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What is a 2.1 degree equivalent in terms of A-Levels ? Watch

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    The question is in the title.

    for e.g. 5 A's at A-Level.
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    This question makes no sense. It's better than A-Levels, so there isn't an A-Level equivilant. It also depends on the degree and where it's from... although if all degrees were considered equal, it would still be hard to determine.
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    DEE imo degree walk in park i can get a first blindfolded
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    Question doesn't really make sense. A degree has much (much much) more depth into one specific subject, so however many A-levels you took you wouldn't get to the same place as a 2.1 degree.

    Unless you mean 'what would a person who gets a 2.1 degree have got at A-level'? In which case it still doesn't really make sense, because unis are totally different.
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    How many bicycles does it take to outrun a Porsche?
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    It's the next level up.
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    A-levels are not equivalent to degrees.

    A-levels are a level 3 qualification, whereas degrees are normally levels 4 to 6. (Year 1 is level 4, Year 2 is level 5, Year 3 is level 6).
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    They're not comparable.
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    Well lets say you had the potential to get it, but in terms of workload.
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    I think the OP means like.. what's a 2:1 in comparison to a first or 2:2...
    i.e. 1:1 = 4As (for argument's sake), 2:1 = 1A 3Bs and 2:2 = 4Cs or whatever.
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    an A at A-level is >80%

    a 2:1 degree is 60% to 69%

    therefore a 2:1 is equivalent to a C at A-level
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    2.1 is a B.

    At University, these are the following categories:

    University - A-Level

    1st Class - A
    2:1 Class - B
    2:2 Class - C
    3rd Class - D
    PASS - E
    FAIL - U

    However, its worth noting that 1st, 2:1, 2:2, 3 are 70%,60%,50%,40% (at Warwick anyway) which is 10% less than the A-level equivilent (As per what I stated above). However, University is harder.

    I did ask the associate dean of my department and he did say that even if say you got straight A's at A-level, its no garuntee you will come out with a first, due to the different nature of study. Similarly, if you got Bs and Cs, its not impossible to get a first - all depends on how you adapt to the university system. (but tbh those who did get A's at A-level generally tend to get firsts - but I know exceptions to this!)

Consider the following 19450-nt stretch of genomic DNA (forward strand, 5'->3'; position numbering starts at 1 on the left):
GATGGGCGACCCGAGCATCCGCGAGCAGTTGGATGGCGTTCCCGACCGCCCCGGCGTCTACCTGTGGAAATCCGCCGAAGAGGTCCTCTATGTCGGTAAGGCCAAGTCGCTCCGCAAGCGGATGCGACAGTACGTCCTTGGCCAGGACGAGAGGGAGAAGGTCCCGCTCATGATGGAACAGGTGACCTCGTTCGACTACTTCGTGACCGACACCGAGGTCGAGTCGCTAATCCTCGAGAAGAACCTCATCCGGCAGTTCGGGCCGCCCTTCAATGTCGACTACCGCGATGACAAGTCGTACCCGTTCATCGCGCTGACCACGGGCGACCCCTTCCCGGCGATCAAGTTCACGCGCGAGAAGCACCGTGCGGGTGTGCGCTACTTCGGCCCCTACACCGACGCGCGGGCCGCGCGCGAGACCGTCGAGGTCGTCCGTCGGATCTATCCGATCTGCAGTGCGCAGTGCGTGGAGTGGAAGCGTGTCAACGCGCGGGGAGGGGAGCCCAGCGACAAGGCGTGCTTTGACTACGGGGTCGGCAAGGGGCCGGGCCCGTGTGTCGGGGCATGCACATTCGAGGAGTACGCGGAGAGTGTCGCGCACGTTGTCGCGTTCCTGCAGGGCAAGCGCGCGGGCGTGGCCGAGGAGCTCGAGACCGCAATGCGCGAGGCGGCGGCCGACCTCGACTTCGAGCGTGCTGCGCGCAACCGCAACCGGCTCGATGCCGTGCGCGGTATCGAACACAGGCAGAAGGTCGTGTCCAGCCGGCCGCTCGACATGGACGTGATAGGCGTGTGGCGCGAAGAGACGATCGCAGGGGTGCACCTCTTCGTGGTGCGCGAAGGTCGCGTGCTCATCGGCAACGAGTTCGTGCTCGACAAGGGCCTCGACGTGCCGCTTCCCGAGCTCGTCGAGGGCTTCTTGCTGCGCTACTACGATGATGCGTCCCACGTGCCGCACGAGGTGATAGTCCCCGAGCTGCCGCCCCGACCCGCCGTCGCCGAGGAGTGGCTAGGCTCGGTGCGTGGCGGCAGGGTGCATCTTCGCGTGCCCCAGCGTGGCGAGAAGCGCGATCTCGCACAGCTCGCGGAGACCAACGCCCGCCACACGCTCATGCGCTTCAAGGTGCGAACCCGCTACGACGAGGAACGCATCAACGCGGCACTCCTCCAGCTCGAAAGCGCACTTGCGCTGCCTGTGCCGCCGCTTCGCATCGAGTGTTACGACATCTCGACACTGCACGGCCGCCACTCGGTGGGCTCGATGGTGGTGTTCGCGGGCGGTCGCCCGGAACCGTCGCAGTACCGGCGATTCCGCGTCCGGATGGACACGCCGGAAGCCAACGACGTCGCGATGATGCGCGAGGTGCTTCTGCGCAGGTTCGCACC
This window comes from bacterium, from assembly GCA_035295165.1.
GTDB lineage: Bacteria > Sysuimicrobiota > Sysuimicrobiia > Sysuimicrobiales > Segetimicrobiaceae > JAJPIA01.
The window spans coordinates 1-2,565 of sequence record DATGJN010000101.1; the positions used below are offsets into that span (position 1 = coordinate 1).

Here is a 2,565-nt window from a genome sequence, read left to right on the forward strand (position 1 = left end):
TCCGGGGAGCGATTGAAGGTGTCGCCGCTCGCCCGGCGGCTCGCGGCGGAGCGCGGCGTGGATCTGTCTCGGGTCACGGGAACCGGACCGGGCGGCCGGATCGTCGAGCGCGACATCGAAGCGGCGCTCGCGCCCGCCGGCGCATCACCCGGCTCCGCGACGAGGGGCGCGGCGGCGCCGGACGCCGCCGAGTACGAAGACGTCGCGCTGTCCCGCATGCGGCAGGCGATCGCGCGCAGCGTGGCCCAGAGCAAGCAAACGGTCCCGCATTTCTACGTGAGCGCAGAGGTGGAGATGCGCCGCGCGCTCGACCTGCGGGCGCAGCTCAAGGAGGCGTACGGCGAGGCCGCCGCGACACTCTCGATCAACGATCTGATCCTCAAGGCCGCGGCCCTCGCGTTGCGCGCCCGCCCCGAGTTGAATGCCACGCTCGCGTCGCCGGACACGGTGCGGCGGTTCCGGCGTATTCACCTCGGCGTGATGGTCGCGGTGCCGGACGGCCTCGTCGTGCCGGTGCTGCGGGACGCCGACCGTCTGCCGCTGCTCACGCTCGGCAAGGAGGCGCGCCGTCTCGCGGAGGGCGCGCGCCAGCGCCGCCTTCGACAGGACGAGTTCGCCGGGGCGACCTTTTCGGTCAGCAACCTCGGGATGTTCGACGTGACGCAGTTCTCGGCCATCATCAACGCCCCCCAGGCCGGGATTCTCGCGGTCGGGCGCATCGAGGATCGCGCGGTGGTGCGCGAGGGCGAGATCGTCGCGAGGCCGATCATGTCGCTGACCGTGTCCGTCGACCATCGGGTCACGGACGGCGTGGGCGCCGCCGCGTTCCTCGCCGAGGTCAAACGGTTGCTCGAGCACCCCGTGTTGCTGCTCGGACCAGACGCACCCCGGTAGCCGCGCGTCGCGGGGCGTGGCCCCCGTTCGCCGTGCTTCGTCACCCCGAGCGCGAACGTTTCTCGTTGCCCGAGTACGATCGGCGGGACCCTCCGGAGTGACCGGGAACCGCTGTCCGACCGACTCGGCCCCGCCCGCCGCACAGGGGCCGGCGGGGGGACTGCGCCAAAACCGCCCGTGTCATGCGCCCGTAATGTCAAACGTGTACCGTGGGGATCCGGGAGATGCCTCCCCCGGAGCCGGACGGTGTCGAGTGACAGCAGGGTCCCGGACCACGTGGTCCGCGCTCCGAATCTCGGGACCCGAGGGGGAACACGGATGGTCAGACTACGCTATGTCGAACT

Hope this helps..........
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    When I was at school I was told by my chemistry teacher that if you got an A in A level chemistry you should get a 2.1 or higher at degree level. After getting to uni I found this to be completly untrue. I have seen people with high A levels (4 or 5 A's) get a 2.2 or a 3rd and I have seen those with low A-levels (D in chemistry) get a 2.1 or a first. It really is so different studying for a degree comapred to A-levels you cannot make a comparison.
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    I think I would say they aren't comparable. You can more or less draw a line between GCSEs and A Levels, but university-level work is divorced from both. You're not sticking to a concrete syllabus, there is a much greater demand for independent research, and resources like past papers are relatively scarce.

    All that can be said for certain is that a degree is a higher qualification, and therefore by technicality, a degree of any classification is better than the very best A Levels alone.
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    That's quite an embarrassing question.

    I got 777777777 in my Year 6 SATs. That's the same as a first-class degree. Lol Jk
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    (Original post by ma'92)
    The question is in the title.

    for e.g. 5 A's at A-Level.
    understand what incommensurability is and you will have an answer to your question
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    (Original post by E_jackie_late)
    an A at A-level is >80%

    a 2:1 degree is 60% to 69%

    therefore a 2:1 is equivalent to a C at A-level
    Do you even know anything about degrees?
    70% at degree level is as hard, if not harder, to get than 100% at A level.
    Bearing in mind A levels require minimal 'thought' by analysis and evaluation, and is mainly memory recall in your answers.
    The percentages don't work the same, at all.
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    A bachelor's degree is a level 6 qualification (certificate of HE= level 4; Diploma of HE= level 5) while A-levels are level 3 qualifications. So if you graduate with a 2.1 then normally you need to achieve B's on average in your modules (I don't think all unis use a grading system). However, these Bs in level 4, 5 and 6 are harder to get than Bs in level 3 so you can't compare a degree with A-levels.
 
 
 
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